Posts Tagged With: beekeeping

Making Candy for the Bees: ReDo

I leave honey on the bee hives for the winter but I like to supplement with blocks of candy as we get into January-February. I make batches of candy throughout the winter and take opportunities to peek into the top of the hives. I get a sense of what is going on in there and can feed more candy if needed. We have plenty of winter days in the 40’s and it is no problem to peek into the top.

I have changed my recipe, previously posted on this site, for bee candy making as I was getting inconsistent results. My primary source for my current recipe is from Doug Brown: Make bee fondant correctly- Temperature, acid and time.

  • I use 35-40 pounds of sugar at a time. It is challenging because of the weight and heat. You might want to make less or get help.
  • I use a turkey fryer because of its large size (around 32 quart size). Also, I don’t mind beating up the pot with my paint mixer. I heat the candy inside the house and bring it outside to cool and stir. Others like to heat outside using a propane burner. Doing the process outside helps with the mess. It is a good idea to use gloves and long sleeves to protect yourself from the hot syrup.
  • I follow the proportions of water, vinegar, and sugar given by the Doug Brown in his video. They work.

  • Bring to a boil, stirring frequently so it doesn’t burn on the bottom. Often, you will see recipes telling you to “stir constantly.” That’s not really necessary but you, definitely, don’t want to get involved, too deeply, in another task. I recommend staying in the kitchen.
  • While I’m waiting for the mixture to boil, I line reusable foil trays with freezer paper. I find freezer paper works best for removing the candy from the pans after cooling. Often, I can reuse the paper if it is removed carefully. If you use another paper such as parchment, it may stick a little. That is not a big problem, the bees will remove it. Some people pour the candy directly onto “candy boards” that they will fit onto their hives.
  • The sugar water will, eventually, come to a boil. At this point, you don’t have to stir because the boiling keeps things moving. Start taking temperature readings with a candy thermometer.
  • Bring the temperature up to 248 degrees Fahrenheit and maintain that temperature for 15-20 minutes. After that,  I bring the pot outdoors to cool.
  • I measure out pollen substitute if that is to be added. Generally, I’ll add about 1/2 pound of pollen substitute for 20 pounds of sugar. I will double that as the bees start to brood up for spring. Some people feel that adding pollen too early might cause problems with bees brooding up before it’s time.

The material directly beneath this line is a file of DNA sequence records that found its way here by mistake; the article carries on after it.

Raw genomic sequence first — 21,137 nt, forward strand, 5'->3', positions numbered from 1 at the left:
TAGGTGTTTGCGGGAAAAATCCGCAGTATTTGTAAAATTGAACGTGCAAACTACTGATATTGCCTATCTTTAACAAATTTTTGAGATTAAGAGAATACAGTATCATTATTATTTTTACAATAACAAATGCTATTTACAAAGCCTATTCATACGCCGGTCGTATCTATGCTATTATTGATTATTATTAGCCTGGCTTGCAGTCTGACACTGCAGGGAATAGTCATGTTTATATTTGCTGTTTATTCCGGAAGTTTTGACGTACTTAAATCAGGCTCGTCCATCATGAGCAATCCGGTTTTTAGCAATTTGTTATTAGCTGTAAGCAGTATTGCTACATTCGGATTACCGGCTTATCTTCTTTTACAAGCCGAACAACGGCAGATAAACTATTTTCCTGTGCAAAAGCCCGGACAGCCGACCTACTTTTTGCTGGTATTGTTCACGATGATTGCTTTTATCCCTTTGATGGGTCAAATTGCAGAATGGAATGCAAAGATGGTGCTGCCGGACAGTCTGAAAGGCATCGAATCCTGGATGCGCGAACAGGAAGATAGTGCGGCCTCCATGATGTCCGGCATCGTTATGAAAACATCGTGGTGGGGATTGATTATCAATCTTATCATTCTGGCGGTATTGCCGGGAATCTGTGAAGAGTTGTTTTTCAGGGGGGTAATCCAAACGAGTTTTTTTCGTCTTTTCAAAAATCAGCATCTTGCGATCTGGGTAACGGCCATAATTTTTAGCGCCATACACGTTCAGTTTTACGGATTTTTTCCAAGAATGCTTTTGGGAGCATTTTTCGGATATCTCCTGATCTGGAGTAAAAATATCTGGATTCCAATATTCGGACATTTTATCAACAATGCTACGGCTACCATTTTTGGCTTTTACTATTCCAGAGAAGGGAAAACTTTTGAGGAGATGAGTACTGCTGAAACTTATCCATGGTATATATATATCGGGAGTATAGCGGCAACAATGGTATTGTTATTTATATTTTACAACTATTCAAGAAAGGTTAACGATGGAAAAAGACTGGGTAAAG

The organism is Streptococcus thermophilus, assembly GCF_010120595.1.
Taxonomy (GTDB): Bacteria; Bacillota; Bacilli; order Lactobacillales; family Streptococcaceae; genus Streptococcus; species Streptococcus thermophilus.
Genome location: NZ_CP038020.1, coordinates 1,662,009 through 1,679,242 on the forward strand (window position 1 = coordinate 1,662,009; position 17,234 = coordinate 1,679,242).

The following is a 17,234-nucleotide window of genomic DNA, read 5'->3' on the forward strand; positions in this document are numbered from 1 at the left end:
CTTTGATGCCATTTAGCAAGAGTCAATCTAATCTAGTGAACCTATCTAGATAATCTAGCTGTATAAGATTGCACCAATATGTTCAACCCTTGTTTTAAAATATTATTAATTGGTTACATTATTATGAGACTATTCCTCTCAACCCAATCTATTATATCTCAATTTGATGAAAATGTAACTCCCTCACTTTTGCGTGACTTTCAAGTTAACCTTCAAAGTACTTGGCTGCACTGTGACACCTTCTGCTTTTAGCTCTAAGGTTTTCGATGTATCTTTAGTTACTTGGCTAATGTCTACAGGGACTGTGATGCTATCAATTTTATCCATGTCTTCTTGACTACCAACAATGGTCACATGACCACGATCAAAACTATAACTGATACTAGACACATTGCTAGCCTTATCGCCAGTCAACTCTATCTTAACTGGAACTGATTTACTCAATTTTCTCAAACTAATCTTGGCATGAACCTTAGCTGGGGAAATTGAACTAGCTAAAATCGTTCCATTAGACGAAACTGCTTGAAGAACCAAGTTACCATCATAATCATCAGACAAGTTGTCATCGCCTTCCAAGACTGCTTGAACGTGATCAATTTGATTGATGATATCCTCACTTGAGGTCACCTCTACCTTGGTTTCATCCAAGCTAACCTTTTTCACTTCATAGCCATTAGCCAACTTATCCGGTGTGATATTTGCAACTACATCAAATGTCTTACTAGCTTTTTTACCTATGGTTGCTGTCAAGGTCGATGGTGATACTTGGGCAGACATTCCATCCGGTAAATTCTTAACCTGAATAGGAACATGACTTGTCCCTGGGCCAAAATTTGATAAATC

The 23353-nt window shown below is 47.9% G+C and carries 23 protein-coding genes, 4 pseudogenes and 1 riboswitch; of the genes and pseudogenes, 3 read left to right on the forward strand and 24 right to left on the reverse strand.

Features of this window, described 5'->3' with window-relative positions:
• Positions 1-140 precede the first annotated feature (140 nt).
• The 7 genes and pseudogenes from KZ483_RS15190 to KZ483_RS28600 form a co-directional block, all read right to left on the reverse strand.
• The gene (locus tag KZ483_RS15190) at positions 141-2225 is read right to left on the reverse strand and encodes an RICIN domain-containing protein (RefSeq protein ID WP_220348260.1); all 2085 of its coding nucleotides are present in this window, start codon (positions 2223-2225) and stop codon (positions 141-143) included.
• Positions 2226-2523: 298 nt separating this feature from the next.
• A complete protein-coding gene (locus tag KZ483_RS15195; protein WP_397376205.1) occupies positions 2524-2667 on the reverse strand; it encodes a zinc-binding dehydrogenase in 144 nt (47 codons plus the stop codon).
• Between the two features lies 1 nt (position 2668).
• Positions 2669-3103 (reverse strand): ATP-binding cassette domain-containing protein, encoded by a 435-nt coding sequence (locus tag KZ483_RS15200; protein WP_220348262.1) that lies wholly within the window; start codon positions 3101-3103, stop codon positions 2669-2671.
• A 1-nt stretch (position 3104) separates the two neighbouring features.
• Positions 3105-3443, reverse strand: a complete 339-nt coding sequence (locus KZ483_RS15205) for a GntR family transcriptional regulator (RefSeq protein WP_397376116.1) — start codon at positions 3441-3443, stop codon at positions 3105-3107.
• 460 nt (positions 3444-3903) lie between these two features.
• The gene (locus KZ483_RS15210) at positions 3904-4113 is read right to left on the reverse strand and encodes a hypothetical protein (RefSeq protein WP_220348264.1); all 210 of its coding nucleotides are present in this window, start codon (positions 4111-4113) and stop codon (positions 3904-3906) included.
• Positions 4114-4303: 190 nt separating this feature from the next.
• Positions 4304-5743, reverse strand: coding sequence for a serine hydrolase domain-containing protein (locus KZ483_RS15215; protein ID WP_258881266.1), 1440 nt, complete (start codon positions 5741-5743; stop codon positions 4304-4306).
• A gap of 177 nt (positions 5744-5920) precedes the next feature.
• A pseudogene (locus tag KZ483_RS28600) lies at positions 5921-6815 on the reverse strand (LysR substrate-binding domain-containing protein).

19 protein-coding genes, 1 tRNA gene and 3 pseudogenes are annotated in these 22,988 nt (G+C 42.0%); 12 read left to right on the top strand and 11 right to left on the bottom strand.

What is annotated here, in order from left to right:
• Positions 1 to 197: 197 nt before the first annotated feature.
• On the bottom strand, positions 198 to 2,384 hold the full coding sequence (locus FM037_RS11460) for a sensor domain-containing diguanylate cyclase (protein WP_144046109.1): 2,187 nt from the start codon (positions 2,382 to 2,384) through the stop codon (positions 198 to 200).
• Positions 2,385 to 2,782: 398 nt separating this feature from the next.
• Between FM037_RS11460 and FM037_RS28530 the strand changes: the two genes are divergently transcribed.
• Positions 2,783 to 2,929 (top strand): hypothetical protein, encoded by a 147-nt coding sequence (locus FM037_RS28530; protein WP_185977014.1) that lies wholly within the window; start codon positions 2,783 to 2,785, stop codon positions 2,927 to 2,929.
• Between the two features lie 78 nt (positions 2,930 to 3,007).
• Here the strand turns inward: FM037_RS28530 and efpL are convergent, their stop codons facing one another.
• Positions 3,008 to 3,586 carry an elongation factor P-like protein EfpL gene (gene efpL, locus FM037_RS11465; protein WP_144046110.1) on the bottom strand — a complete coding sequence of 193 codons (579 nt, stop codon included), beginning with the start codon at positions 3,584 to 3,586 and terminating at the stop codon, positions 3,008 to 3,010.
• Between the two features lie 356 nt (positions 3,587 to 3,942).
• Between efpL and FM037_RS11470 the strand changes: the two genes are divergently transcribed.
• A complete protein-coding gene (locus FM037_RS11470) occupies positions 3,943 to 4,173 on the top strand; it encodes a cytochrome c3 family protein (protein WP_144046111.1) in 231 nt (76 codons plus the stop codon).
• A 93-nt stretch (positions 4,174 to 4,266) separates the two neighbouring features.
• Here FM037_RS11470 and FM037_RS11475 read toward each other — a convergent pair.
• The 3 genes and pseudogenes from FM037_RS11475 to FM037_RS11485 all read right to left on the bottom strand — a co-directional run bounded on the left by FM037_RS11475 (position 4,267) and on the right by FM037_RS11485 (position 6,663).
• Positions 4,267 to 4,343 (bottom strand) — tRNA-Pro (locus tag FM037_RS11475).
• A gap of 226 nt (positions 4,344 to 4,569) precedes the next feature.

• I have heard that lemongrass oil makes the candy attractive to the bees. I haven’t verified that but it sure does smell good and, certainly, does not repel the bees. Lemongrass oil is optional.
  • Once the candy is cooled to 180 degrees F.  I add the pollen substitute and a few of drops of lemongrass oil.
  • I set up a paint mixer and drill. The candy gets, vigorously, stirred for 3-4 minutes so that the mixture is full of bubbles.
  • Quickly, pour the mixture into your lined pans or containers before it starts to harden. Have a scraper at hand to get the last of it out of the pot. It can be difficult to manage with one person. Two people make this process easier. Admittedly, I tend to work the syrup hotter than 180 degrees F so it remains quite pourable when I put it into the pans.
  • Once it firms up sufficiently, score the candy into the size blocks you want to use.
  • Once completely cooled, break the blocks up and put them into your hives. I get a hard block rather than soft fondant with my process. I place them directly on the frames where the cluster is. I use a shim between the top box and the cover to make room for the blocks of candy and feeding bees. Several smaller blocks of candy rather than just one large block provides more surface area for the bees. I just have to lift the inner cover and place the candy blocks in as needed.

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Dandelion season




She seems to blend as one with this dandelion flower. I would have thought she had enough! I hope she is strong enough to take that load home!

Categories: Abundance, Beekeeping, Herbaceous Plants | Tags: , , , | 2 Comments

Bee Bread

I’m sitting in front of the woodstove and the snow is falling. So goes spring! Yesterday, was windy but warm and sunny and the honeybees were doing the best that they could to gather pollen from early blooming trees and flowers. I could not resist to, yet again, try to get the perfect shot of the blue pollen that the bees gather from the tiny Siberian Squill.

At our Chester County Beekeepers meeting last night, we had a speaker talking to us about bee nutrition. The bees need the protein that comes in the form of pollen as well as the sugar in nectar. The pollen is not eaten directly. It is carried into the hive on the bodies of the foraging bees. It is mixed with saliva and nectar and packed into the cells as bee bread. The recipe is slightly fermented with lactobacillus which comes from the gut of the bees. That fermentation process makes the food more stable and resistant to pathogens. It, also, assists in breaking down the cell walls of the pollen to make it more digestible. I’m sharing a link from an amazing article about bee bread coming from Nordic Food Lab. Such creative minds! The young worker bees eat the bee bread so that they can produce royal jelly from glands in their head. That royal jelly is critical in feeding the young larvae in the brood. Without this nutrition, the hive produces weak bees and begins to function poorly. Our hives are producing lots of worker bees already.



Categories: Beekeeping, Herbaceous Plants, Insects | Tags: , , , , | 1 Comment

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